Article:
decided: July 1, 1969.
IN THE MATTER OF CHESTER J. DODGE, AS TRUSTEE OF AN EXPRESS TRUST BETWEEN CHESTER J. DODGE, JR., AS SETTLOR, AND CHESTER J. DODGE, AS TRUSTEE. CHESTER J. DODGE, JR., APPELLANT; CHESTER J. DODGE, RESPONDENT; PHILIP A. GRECI, AS GUARDIAN AD LITEM, RESPONDENT
Matter of Dodge, 30 A.D.2d 803, affirmed.
Scileppi, J. Chief Judge Fuld and Judges Burke, Bergan, Breitel and Jasen concur.
The settlor, son of the trustee, established an inter vivos trust on January 24, 1956. As originally executed, the indenture of trust provided that the net income of the trust was to have been distributed to the settlor during his lifetime and, upon his death, the trust was to terminate and the principal was to be distributed to "the issue of the Settlor, him surviving, in equal shares, per stirpes "or, failing any such issue, to the settlor's sisters or their issue or, that line failing, to whomever the settlor should appoint by his will, or failing such appointment, as in intestacy.
Under paragraph 14 of the indenture the "instrument may be altered, amended, or modified by the Settlor at any time or from time to time, but only with the written consent of the Trustee to any alteration, amendment or modification" (emphasis added). Pursuant to this paragraph, the settlor requested and received the permission of the trustee to amend the indenture on April 18, 1963, November 12, 1965 and on January 26, 1966.
As a result of these amendments, the trust now provides that its duration is to be measured by the lives of the settlor's parents (settlor's mother having died on February 11, 1966) and the lives of all of the children and grandchildren of settlor's parents in being on January 24, 1956, the date of the inception of the trust. During the trust term, the trustee is directed to pay net income to the settlor, his son, for life; upon settlor's death, to pay net income to settlor's widow until she die or remarry; upon the death of settlor's widow or her remarriage, or if she fails to survive the settlor, then on settlor's death, to pay net income "to or for the benefit of the Settlor's lawful representative issue * * * in equal shares per stirpes "during their respective lifetimes; and thereafter, or if there be no living issue of settlor, upon his death or his wife's death, as the case may be, to pay net income to the lawful representative issue of settlor's parents, specifically excluding issue who shall be a member of an organized religious order, in equal shares per stirpes.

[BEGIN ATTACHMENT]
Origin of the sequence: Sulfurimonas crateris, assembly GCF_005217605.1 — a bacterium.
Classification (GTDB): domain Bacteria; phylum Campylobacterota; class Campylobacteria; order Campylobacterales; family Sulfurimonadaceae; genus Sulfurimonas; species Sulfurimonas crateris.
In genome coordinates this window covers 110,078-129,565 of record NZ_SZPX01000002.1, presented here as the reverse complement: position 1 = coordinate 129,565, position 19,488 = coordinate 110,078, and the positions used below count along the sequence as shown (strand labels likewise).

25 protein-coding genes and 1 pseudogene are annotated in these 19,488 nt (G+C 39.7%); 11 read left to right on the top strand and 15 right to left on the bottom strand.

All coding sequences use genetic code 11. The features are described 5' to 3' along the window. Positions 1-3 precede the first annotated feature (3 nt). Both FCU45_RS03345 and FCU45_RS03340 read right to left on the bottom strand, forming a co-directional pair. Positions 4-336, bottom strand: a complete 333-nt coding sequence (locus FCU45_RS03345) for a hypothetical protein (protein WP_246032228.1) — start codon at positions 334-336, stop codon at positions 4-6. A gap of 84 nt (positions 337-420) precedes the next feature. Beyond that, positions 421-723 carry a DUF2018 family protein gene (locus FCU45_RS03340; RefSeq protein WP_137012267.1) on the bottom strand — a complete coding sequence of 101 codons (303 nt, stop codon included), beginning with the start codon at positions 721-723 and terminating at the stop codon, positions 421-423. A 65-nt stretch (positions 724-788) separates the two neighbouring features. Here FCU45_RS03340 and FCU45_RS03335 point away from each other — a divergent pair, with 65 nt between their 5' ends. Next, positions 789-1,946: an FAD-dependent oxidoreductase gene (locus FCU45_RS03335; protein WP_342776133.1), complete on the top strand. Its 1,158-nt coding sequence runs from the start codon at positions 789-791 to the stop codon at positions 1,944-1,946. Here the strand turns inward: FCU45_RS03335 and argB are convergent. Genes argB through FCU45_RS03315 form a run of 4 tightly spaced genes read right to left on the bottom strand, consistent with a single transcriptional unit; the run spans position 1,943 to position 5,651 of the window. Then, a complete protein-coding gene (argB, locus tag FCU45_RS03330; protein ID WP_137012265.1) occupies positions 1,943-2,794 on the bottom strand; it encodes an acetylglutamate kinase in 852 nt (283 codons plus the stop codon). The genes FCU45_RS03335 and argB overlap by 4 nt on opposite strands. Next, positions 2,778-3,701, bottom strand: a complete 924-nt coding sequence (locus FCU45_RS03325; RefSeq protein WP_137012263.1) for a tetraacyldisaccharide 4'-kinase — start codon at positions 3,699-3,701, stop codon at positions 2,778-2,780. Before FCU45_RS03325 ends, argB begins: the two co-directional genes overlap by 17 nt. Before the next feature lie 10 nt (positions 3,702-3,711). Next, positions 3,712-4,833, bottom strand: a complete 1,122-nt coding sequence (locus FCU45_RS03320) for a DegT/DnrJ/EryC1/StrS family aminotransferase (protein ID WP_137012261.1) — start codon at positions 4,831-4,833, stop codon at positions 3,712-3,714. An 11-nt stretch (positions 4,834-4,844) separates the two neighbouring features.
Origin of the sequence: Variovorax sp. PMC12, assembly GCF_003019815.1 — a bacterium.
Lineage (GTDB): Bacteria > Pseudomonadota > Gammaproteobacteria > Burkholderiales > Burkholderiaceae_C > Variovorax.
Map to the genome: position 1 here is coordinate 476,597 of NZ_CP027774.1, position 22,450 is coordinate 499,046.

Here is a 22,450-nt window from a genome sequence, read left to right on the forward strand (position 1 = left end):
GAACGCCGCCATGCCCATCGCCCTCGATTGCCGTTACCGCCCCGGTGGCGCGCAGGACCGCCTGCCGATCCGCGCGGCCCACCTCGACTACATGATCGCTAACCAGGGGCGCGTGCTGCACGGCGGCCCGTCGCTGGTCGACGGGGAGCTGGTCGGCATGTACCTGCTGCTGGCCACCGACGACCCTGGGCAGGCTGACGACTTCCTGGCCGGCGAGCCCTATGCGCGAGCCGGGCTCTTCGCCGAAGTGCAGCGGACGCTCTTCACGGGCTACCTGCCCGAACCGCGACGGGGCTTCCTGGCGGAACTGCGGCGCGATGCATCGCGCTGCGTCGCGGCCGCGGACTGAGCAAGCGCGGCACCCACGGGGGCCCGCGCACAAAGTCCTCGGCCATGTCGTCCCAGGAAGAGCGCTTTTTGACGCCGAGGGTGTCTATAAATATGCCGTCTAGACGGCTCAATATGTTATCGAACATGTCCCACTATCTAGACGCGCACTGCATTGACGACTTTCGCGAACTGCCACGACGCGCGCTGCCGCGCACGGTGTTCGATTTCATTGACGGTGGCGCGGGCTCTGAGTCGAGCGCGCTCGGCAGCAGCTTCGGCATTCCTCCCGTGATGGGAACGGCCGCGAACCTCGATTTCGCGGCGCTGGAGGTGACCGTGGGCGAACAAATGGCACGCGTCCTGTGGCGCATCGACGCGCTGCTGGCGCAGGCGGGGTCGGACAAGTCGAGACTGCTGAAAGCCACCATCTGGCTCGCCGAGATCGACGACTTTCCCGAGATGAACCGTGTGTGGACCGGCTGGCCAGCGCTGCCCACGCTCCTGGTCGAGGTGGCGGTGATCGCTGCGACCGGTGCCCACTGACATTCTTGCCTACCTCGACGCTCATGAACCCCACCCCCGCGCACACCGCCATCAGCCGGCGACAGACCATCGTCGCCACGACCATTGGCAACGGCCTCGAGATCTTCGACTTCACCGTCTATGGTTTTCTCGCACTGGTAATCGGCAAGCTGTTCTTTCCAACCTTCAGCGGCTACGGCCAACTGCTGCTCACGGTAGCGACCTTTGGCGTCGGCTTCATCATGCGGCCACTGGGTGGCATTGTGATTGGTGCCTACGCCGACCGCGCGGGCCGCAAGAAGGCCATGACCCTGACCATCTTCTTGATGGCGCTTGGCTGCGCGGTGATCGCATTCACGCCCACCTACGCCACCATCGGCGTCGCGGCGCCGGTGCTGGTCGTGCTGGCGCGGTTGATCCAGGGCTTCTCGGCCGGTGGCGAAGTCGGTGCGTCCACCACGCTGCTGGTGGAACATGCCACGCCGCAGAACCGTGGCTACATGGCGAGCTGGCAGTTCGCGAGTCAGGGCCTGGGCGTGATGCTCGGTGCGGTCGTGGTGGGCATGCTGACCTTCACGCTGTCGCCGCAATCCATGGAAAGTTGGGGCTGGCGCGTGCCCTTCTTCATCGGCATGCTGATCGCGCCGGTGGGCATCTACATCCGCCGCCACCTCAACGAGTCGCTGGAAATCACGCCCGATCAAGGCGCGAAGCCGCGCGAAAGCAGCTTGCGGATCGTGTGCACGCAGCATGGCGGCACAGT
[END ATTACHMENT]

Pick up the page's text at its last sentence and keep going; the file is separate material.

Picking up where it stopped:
Upon termination of the trust, the principal is directed to be distributed to the then surviving "lawful representative issue of the Settlor, in equal shares, per stirpes and not per capita". Further alternate disposition of corpus is also provided for: first, "to the then surviving lawful representative issue of the Settlor's parents, excluding any such issue who shall be a member of any organized religious order, in equal shares per stirpes and not per capita "; second, in default of such issue of settlor's parents, then to the appointees designated in settlor's will; third, in default of such valid appointment by settlor, to the living distributees of settlor.
At the present time, settlor's father, the trustee, Chester J. Dodge; settlor, Chester J. Dodge, Jr.; settlor's wife, Tomasine Dodge; settlor's children, Chester Dodge, III, Joan Dodge, Thomas Dodge, Peter Dodge and Kerry Sue Dodge, all infants under the age of 14 years; settlor's sisters, Virginia Dodge, Carol D. Van Doorne and Joan M. Dodge, known in religion as Sister Mary Eucharia; and settlor's niece and nephew, Laurie Van Doorne and Raymond Van Doorne, both infants under the age of 14 years, are alive.
On June 6, 1967 the settlor wrote a letter to the trustee requesting his consent to the revocation of the trust. The trustee, however, refused his consent. Thereafter on September 14, 1967 pursuant to the provisions of EPTL (7-1.9, formerly Personal Property Law, § 23, and Real Property Law, § 118), the settlor, with the properly executed consent of his wife, purported to revoke the trust and sent a notice of revocation to the trustee on October 23, 1967.
The provisions of the statute provide in pertinent part:
"(a) Upon the written consent, acknowledged or proved in the manner required by the laws of this state for the recording of a conveyance of real property, of all the persons beneficially interested in a trust of property, heretofore or hereafter created, the creator of such trust may revoke or amend the whole or any part thereof by an instrument in writing acknowledged or prove in like manner * * *
"(b) For the purposes of this section, a disposition contained in a trust created on or after September first, nineteen fifty-one, in favor of a class of persons described only as the heirs, next of kin or distributees (or by any term of like import) of the creator of the trust does not create a beneficial interest in such persons."